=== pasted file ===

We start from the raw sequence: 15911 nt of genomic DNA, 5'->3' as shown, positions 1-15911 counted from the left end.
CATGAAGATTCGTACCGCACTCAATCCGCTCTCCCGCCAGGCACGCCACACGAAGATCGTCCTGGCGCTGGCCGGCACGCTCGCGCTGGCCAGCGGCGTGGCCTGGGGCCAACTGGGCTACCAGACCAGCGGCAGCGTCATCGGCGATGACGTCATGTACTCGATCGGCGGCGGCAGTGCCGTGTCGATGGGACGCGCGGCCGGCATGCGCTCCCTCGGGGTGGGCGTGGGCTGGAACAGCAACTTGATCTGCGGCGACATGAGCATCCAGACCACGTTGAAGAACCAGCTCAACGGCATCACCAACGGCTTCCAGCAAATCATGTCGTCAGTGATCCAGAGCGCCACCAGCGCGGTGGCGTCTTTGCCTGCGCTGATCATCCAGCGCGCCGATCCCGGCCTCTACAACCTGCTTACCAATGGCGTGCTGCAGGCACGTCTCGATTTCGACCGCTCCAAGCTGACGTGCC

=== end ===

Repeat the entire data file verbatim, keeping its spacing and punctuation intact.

We start from the raw sequence: 15911 nt of genomic DNA, 5'->3' as shown, positions 1-15911 counted from the left end.
CATGAAGATTCGTACCGCACTCAATCCGCTCTCCCGCCAGGCACGCCACACGAAGATCGTCCTGGCGCTGGCCGGCACGCTCGCGCTGGCCAGCGGCGTGGCCTGGGGCCAACTGGGCTACCAGACCAGCGGCAGCGTCATCGGCGATGACGTCATGTACTCGATCGGCGGCGGCAGTGCCGTGTCGATGGGACGCGCGGCCGGCATGCGCTCCCTCGGGGTGGGCGTGGGCTGGAACAGCAACTTGATCTGCGGCGACATGAGCATCCAGACCACGTTGAAGAACCAGCTCAACGGCATCACCAACGGCTTCCAGCAAATCATGTCGTCAGTGATCCAGAGCGCCACCAGCGCGGTGGCGTCTTTGCCTGCGCTGATCATCCAGCGCGCCGATCCCGGCCTCTACAACCTGCTTACCAATGGCGTGCTGCAGGCACGTCTCGATTTCGACCGCTCCAAGCTGACGTGCC